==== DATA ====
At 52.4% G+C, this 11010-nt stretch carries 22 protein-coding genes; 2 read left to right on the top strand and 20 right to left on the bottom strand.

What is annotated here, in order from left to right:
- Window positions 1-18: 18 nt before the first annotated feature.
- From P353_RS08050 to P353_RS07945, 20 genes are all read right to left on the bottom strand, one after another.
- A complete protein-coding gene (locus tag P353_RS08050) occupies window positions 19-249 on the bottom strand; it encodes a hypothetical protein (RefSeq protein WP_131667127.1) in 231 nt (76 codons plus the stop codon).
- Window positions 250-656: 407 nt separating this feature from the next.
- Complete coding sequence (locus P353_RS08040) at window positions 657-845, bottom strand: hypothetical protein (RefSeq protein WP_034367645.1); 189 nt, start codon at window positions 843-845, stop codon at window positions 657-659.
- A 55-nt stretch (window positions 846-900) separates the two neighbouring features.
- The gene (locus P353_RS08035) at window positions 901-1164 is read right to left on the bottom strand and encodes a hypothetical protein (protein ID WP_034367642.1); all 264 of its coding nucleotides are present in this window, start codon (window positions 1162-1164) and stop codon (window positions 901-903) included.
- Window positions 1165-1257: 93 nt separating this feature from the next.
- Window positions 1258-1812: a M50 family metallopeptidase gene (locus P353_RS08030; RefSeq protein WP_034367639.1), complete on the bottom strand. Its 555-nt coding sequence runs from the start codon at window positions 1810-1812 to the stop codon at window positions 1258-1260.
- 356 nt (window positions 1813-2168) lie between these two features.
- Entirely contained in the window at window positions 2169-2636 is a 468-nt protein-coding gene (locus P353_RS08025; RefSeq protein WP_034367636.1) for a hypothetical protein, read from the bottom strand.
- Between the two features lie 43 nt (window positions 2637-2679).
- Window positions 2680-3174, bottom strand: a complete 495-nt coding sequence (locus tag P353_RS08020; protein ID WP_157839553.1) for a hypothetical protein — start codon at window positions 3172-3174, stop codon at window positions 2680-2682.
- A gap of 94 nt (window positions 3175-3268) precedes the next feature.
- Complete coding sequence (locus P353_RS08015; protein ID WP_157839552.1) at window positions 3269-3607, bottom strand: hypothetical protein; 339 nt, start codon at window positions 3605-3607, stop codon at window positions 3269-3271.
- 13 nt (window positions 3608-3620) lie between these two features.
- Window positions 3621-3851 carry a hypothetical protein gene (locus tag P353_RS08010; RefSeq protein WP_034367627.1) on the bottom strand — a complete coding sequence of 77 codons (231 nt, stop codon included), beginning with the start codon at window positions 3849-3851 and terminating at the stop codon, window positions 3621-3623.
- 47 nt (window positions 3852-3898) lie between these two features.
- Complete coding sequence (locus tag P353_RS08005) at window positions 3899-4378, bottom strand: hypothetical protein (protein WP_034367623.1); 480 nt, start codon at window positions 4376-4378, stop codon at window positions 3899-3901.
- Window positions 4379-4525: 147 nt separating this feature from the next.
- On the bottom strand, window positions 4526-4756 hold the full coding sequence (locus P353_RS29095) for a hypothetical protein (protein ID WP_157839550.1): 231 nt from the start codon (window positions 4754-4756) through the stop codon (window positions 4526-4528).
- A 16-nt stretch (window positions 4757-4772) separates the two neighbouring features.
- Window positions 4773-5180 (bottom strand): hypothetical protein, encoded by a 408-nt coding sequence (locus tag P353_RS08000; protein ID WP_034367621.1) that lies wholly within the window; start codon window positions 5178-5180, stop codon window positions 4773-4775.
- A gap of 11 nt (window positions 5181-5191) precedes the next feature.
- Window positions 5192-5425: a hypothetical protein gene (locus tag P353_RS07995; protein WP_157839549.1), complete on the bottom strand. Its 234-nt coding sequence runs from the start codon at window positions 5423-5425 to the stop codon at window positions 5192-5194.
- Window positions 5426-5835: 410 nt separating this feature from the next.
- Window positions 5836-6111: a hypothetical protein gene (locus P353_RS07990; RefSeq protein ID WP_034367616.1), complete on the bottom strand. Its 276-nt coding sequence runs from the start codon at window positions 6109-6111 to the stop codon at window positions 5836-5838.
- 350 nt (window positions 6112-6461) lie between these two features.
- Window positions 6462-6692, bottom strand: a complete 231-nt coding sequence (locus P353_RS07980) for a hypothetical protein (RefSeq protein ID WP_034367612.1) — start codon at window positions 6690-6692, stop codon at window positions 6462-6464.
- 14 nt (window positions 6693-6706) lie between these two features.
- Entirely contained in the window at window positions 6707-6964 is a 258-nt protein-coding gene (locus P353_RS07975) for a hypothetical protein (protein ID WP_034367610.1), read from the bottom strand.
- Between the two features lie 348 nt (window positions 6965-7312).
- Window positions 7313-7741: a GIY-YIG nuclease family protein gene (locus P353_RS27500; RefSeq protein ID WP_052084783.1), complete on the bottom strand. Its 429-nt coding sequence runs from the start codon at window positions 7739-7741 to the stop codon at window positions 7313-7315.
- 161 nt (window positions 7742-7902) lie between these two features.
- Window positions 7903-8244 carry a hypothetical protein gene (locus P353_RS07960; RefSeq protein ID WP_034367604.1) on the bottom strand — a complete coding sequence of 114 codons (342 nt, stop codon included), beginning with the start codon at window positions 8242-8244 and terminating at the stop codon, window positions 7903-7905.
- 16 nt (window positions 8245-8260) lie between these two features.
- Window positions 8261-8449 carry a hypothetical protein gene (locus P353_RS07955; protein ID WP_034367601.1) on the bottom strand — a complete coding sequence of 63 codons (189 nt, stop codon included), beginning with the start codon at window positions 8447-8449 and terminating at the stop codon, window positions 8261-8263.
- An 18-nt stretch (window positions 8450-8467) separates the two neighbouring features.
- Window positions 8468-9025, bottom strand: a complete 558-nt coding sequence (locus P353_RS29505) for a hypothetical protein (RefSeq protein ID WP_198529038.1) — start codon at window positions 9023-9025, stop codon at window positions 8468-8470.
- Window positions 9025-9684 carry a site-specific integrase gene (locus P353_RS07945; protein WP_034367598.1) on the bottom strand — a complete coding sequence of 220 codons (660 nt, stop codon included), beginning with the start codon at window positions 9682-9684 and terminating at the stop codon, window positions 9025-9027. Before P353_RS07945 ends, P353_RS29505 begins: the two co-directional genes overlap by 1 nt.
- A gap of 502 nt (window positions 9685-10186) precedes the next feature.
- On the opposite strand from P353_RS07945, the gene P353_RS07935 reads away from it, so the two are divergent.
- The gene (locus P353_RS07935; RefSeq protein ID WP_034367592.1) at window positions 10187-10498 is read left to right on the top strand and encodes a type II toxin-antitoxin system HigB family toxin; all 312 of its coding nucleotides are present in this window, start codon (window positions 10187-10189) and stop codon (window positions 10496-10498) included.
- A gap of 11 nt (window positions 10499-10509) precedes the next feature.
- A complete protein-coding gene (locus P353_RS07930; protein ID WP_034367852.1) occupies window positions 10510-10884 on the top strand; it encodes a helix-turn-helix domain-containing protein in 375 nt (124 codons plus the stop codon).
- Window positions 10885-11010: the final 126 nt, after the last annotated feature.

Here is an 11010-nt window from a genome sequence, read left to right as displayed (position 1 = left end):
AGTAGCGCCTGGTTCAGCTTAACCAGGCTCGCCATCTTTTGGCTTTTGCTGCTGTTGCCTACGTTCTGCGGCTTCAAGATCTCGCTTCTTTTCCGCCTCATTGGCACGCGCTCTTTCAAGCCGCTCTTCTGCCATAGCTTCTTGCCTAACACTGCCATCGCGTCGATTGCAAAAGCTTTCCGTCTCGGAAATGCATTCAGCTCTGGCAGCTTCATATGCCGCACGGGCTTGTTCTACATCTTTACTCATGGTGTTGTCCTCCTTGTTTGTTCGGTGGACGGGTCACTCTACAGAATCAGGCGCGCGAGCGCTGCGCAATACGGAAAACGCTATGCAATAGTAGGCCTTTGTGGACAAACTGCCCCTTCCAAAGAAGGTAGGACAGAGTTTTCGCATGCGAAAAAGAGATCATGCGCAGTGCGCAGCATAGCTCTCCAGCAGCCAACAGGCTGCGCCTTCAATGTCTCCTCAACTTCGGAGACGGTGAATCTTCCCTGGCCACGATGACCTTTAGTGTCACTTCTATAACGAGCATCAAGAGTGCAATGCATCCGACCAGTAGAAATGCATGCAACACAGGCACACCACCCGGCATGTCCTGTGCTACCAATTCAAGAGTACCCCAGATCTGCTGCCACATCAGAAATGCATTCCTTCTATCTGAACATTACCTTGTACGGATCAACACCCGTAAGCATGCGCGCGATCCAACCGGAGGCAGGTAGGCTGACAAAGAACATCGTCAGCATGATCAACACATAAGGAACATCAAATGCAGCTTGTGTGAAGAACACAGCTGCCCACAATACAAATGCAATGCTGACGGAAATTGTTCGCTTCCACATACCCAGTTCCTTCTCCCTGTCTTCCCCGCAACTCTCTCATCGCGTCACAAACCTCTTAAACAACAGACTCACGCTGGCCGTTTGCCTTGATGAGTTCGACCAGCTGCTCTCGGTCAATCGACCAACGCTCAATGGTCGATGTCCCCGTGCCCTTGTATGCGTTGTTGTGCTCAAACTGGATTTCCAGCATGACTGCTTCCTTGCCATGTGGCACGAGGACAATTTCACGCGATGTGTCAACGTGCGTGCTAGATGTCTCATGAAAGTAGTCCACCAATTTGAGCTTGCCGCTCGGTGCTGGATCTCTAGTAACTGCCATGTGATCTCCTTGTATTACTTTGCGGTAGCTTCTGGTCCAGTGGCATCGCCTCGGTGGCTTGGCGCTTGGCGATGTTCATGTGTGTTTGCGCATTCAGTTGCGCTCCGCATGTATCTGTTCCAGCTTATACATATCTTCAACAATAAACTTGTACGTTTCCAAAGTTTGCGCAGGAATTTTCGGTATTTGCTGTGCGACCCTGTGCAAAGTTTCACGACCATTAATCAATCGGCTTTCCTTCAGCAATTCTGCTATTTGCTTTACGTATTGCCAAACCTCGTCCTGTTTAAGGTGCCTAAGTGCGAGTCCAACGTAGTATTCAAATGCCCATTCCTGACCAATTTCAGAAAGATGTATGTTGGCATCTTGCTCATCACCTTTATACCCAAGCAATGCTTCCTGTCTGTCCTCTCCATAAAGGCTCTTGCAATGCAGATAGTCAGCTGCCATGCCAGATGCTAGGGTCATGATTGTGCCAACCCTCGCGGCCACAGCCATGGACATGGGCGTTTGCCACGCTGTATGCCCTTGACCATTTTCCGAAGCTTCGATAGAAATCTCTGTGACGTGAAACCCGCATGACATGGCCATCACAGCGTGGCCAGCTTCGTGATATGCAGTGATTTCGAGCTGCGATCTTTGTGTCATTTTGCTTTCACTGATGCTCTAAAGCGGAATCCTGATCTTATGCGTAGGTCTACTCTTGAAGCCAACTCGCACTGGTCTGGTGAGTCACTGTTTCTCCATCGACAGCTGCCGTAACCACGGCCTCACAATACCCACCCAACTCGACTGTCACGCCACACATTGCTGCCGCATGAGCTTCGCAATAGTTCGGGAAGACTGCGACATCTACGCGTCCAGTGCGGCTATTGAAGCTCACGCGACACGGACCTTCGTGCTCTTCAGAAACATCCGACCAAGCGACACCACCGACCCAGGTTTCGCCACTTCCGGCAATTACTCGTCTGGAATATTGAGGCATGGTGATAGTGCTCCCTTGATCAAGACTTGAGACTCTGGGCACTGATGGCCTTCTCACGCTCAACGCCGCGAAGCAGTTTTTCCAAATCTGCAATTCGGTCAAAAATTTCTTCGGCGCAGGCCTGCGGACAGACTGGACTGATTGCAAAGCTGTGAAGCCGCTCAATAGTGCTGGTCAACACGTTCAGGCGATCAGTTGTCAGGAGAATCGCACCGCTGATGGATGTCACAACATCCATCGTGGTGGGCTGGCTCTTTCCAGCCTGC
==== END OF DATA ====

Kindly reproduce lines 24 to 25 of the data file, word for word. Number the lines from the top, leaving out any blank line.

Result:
- A 16-nt stretch (window positions 4757-4772) separates the two neighbouring features.
- Window positions 4773-5180 (bottom strand): hypothetical protein, encoded by a 408-nt coding sequence (locus tag P353_RS08000; protein ID WP_034367621.1) that lies wholly within the window; start codon window positions 5178-5180, stop codon window positions 4773-4775.